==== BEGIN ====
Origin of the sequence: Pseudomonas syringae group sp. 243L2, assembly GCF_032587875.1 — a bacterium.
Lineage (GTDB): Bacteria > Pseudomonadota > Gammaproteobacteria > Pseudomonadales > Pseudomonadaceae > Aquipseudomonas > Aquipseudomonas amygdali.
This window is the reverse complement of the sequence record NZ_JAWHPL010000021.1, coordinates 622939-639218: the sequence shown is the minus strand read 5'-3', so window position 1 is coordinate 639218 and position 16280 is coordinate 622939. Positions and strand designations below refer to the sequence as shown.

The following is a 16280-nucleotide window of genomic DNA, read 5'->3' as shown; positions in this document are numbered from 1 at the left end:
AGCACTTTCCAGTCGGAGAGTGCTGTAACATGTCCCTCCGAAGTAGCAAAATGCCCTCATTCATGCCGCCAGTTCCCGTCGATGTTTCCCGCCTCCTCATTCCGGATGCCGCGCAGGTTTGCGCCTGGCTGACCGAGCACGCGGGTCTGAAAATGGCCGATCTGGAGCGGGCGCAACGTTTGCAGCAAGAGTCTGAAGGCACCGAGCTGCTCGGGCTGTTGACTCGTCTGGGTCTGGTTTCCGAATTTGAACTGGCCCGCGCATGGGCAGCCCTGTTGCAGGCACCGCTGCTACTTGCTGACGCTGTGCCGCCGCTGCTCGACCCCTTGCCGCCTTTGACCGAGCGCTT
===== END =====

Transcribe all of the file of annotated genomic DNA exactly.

Origin of the sequence: Pseudomonas syringae group sp. 243L2, assembly GCF_032587875.1 — a bacterium.
Lineage (GTDB): Bacteria > Pseudomonadota > Gammaproteobacteria > Pseudomonadales > Pseudomonadaceae > Aquipseudomonas > Aquipseudomonas amygdali.
This window is the reverse complement of the sequence record NZ_JAWHPL010000021.1, coordinates 622939-639218: the sequence shown is the minus strand read 5'-3', so window position 1 is coordinate 639218 and position 16280 is coordinate 622939. Positions and strand designations below refer to the sequence as shown.

The following is a 16280-nucleotide window of genomic DNA, read 5'->3' as shown; positions in this document are numbered from 1 at the left end:
AGCACTTTCCAGTCGGAGAGTGCTGTAACATGTCCCTCCGAAGTAGCAAAATGCCCTCATTCATGCCGCCAGTTCCCGTCGATGTTTCCCGCCTCCTCATTCCGGATGCCGCGCAGGTTTGCGCCTGGCTGACCGAGCACGCGGGTCTGAAAATGGCCGATCTGGAGCGGGCGCAACGTTTGCAGCAAGAGTCTGAAGGCACCGAGCTGCTCGGGCTGTTGACTCGTCTGGGTCTGGTTTCCGAATTTGAACTGGCCCGCGCATGGGCAGCCCTGTTGCAGGCACCGCTGCTACTTGCTGACGCTGTGCCGCCGCTGCTCGACCCCTTGCCGCCTTTGACCGAGCGCTT